In another embodiment, the circular collar centrally located on the inner surface of the disc has a peripheral groove and lip on the inner surface thereof and a plurality of circumferentially spaced slots therein. The associated disc-retaining ring includes a circumferentially extending, peripheral groove in the outer periphery thereof to cooperate with the lip on the collar so as to receive the collar on the inner surface of the wheel cover in a snap-on, snap-off engagement.
The invention is illustrated by way of example in the accompanying drawings in which:
FIG. 1 is a perspective view of a wheel cover according to the invention and showing the inner surface thereof;
FIG. 2 is a perspective view of a wheel cover mounting device;
FIG. 3 is a fragmentary perspective view of a wheel cover mounting device secured to a wheel hub;
FIG. 4 is a perspective view showing the inner surface of a wheel cover relative to a mounting device;
FIG. 5 is a fragmentary elevation view showing the mounting device secured to a wheel hub on which an odometer is located;
FIG. 6 is a perspective view of the inner surface of a cover showing one embodiment of a wheel cover having a collar with a resilient gripping feature;
FIG. 6a is a fragmentary cross-sectional view of a portion of the collar shown in FIG. 6 and engaging the ring of a mounting means;
FIGS. 7, 8, 9 and 10 are fragmentary cross-sectional views of several forms of locking members to detachably secure the cover to the retaining ring;
FIG. 11 is a perspective view similar to FIG. 6 but showing a collar having a modified inner contour; and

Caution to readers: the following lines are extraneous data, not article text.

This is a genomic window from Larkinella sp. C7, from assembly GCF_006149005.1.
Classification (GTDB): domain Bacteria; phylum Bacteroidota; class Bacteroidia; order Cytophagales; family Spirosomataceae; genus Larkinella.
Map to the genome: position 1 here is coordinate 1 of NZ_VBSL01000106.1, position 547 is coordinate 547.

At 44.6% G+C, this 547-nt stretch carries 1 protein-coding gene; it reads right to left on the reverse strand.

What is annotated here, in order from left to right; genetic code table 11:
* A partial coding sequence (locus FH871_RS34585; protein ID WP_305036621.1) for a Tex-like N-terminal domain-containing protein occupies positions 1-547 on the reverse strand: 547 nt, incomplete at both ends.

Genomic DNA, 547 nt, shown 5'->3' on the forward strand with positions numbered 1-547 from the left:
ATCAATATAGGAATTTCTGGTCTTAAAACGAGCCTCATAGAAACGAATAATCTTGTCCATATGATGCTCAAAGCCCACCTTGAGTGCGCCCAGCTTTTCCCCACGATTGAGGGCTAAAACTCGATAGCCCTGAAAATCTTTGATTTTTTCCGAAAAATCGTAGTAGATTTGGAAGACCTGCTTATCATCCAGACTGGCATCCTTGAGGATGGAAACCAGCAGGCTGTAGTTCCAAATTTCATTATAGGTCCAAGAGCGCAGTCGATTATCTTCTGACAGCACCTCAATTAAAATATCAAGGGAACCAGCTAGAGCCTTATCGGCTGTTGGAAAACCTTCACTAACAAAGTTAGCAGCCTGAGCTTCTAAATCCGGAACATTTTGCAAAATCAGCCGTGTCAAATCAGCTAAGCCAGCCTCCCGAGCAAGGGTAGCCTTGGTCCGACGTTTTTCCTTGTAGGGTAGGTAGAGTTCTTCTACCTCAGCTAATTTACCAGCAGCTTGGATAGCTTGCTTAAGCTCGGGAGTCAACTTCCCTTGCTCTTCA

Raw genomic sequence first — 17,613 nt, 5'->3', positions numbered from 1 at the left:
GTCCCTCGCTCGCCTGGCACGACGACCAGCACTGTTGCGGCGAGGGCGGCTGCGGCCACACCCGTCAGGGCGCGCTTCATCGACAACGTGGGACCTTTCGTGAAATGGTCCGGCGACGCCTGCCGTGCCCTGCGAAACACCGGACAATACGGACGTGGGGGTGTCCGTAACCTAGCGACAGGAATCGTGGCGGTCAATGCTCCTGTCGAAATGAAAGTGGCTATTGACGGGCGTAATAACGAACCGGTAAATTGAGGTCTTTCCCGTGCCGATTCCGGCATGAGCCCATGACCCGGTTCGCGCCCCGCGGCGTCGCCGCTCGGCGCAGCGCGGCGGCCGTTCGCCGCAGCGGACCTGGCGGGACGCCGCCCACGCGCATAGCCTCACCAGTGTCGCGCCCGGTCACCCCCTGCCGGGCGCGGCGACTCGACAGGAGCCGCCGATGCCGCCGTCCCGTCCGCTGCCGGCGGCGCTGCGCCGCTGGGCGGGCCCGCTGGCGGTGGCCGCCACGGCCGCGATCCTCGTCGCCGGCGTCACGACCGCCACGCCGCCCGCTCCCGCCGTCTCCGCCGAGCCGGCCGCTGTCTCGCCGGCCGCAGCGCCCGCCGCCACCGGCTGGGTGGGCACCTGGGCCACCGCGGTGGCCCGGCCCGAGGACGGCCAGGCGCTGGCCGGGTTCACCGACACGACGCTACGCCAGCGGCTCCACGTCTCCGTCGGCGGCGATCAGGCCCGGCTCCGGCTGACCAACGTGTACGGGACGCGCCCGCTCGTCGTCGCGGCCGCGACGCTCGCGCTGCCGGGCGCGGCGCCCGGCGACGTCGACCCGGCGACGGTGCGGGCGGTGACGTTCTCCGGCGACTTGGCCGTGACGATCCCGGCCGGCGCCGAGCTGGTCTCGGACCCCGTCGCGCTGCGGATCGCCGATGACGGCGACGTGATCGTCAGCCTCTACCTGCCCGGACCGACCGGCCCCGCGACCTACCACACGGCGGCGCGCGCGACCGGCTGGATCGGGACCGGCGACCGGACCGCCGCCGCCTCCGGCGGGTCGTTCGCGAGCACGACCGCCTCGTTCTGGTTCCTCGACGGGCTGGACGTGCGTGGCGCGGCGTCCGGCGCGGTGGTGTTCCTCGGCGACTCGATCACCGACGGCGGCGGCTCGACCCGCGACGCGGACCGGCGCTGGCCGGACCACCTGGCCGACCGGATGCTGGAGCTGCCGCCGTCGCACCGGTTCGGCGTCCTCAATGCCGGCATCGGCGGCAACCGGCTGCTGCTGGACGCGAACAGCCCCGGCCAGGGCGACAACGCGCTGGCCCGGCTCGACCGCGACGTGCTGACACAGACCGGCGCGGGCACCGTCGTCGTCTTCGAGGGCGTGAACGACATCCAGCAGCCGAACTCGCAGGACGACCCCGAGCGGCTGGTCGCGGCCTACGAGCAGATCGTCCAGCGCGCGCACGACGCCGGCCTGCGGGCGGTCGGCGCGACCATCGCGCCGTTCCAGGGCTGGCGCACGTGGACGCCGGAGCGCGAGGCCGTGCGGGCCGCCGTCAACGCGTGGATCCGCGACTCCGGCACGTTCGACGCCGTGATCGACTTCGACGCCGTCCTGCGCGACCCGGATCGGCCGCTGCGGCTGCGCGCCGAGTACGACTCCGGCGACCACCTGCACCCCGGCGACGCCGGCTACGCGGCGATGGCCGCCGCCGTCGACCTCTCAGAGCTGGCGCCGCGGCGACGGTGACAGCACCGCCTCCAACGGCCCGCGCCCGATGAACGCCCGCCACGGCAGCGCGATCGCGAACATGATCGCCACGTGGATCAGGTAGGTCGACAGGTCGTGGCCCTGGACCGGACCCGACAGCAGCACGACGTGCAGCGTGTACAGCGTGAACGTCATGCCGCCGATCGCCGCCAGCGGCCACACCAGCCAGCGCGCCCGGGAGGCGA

FIG. 12 is a fragmentary cross-sectional view of a portion of the collar of FIG. 11 engaging the ring of a mounting means.
Referring to FIGS. 1 and 4, the wheel cover is in the form of a circular disc 10 having an outer surface 12 and an inner surface 14. While the disc can be manufactured from numerous forms of material, one preferred material is a thermoplastic synthetic resin such as ABS resin, polyamide resin and polypropylene resin. In the example illustrated in FIG. 1, the disc 10 has an outer circular row of apertures 16 and an inner row of apertures 18, both of which provide air passages through the disc for ventilating the wheel well and to assist in cooling adjacent brake surfaces.
As shown in FIG. 1, the disc 10 is provided with a circular collar 20 centrally located on the inner surface 14 and, while not essential, a second, outer collar 22 may also be provided. As shown in FIGS. 8-10, the second or outer collar 22 has a noticeably greater depth than the inner collar 20, for reasons subsequently to be described.